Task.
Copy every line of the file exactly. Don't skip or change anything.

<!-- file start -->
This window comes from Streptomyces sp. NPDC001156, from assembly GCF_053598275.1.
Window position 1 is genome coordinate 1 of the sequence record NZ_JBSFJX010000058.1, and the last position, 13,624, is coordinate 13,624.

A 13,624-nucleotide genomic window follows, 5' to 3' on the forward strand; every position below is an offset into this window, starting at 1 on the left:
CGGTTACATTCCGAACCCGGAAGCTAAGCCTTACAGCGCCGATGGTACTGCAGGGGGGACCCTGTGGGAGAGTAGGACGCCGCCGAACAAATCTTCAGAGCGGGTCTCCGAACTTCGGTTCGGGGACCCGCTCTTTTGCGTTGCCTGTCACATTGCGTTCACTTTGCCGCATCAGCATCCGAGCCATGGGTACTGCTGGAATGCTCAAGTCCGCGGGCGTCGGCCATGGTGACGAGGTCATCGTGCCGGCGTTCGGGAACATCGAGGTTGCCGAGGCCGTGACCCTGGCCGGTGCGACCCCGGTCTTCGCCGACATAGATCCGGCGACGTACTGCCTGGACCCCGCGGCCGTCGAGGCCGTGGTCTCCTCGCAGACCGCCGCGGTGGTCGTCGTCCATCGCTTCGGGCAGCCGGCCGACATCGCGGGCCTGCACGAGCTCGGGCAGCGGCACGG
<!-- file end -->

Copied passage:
This window comes from Streptomyces sp. NPDC001156, from assembly GCF_053598275.1.
Window position 1 is genome coordinate 1 of the sequence record NZ_JBSFJX010000058.1, and the last position, 13,624, is coordinate 13,624.

A 13,624-nucleotide genomic window follows, 5' to 3' on the forward strand; every position below is an offset into this window, starting at 1 on the left:
CGGTTACATTCCGAACCCGGAAGCTAAGCCTTACAGCGCCGATGGTACTGCAGGGGGGACCCTGTGGGAGAGTAGGACGCCGCCGAACAAATCTTCAGAGCGGGTCTCCGAACTTCGGTTCGGGGACCCGCTCTTTTGCGTTGCCTGTCACATTGCGTTCACTTTGCCGCATCAGCATCCGAGCCATGGGTACTGCTGGAATGCTCAAGTCCGCGGGCGTCGGCCATGGTGACGAGGTCATCGTGCCGGCGTTCGGGAACATCGAGGTTGCCGAGGCCGTGACCCTGGCCGGTGCGACCCCGGTCTTCGCCGACATAGATCCGGCGACGTACTGCCTGGACCCCGCGGCCGTCGAGGCCGTGGTCTCCTCGCAGACCGCCGCGGTGGTCGTCGTCCATCGCTTCGGGCAGCCGGCCGACATCGCGGGCCTGCACGAGCTCGGGCAGCGGCACGG